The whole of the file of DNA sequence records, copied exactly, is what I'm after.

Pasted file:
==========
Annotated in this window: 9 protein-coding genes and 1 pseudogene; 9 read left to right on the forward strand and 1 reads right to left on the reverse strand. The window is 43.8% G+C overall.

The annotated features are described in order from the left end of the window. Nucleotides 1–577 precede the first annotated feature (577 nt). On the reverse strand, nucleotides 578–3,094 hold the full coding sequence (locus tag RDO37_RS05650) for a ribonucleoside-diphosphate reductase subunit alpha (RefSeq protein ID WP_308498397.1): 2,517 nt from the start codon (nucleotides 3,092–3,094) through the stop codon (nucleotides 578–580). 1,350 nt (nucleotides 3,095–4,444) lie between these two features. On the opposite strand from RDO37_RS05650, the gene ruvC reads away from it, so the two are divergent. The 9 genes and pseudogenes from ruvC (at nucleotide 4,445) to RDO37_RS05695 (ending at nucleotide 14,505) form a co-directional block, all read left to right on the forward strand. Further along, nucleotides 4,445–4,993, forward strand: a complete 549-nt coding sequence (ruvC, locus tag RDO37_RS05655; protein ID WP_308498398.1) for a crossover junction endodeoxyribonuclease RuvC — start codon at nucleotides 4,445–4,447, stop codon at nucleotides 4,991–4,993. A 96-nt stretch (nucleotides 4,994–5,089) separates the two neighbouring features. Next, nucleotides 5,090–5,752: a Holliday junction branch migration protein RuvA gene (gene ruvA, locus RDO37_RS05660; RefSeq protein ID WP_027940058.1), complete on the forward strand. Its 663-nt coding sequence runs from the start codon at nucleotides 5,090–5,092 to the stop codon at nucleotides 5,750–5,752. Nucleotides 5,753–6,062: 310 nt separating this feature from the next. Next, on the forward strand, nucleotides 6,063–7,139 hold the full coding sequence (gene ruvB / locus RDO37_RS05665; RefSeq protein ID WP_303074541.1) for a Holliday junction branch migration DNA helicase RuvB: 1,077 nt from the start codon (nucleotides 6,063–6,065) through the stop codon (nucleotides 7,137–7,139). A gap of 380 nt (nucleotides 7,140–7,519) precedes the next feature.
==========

Annotated in this window: 9 protein-coding genes and 1 pseudogene; 9 read left to right on the forward strand and 1 reads right to left on the reverse strand. The window is 43.8% G+C overall.

The annotated features are described in order from the left end of the window. Nucleotides 1–577 precede the first annotated feature (577 nt). On the reverse strand, nucleotides 578–3,094 hold the full coding sequence (locus tag RDO37_RS05650) for a ribonucleoside-diphosphate reductase subunit alpha (RefSeq protein ID WP_308498397.1): 2,517 nt from the start codon (nucleotides 3,092–3,094) through the stop codon (nucleotides 578–580). 1,350 nt (nucleotides 3,095–4,444) lie between these two features. On the opposite strand from RDO37_RS05650, the gene ruvC reads away from it, so the two are divergent. The 9 genes and pseudogenes from ruvC (at nucleotide 4,445) to RDO37_RS05695 (ending at nucleotide 14,505) form a co-directional block, all read left to right on the forward strand. Further along, nucleotides 4,445–4,993, forward strand: a complete 549-nt coding sequence (ruvC, locus tag RDO37_RS05655; protein ID WP_308498398.1) for a crossover junction endodeoxyribonuclease RuvC — start codon at nucleotides 4,445–4,447, stop codon at nucleotides 4,991–4,993. A 96-nt stretch (nucleotides 4,994–5,089) separates the two neighbouring features. Next, nucleotides 5,090–5,752: a Holliday junction branch migration protein RuvA gene (gene ruvA, locus RDO37_RS05660; RefSeq protein ID WP_027940058.1), complete on the forward strand. Its 663-nt coding sequence runs from the start codon at nucleotides 5,090–5,092 to the stop codon at nucleotides 5,750–5,752. Nucleotides 5,753–6,062: 310 nt separating this feature from the next. Next, on the forward strand, nucleotides 6,063–7,139 hold the full coding sequence (gene ruvB / locus RDO37_RS05665; RefSeq protein ID WP_303074541.1) for a Holliday junction branch migration DNA helicase RuvB: 1,077 nt from the start codon (nucleotides 6,063–6,065) through the stop codon (nucleotides 7,137–7,139). A gap of 380 nt (nucleotides 7,140–7,519) precedes the next feature.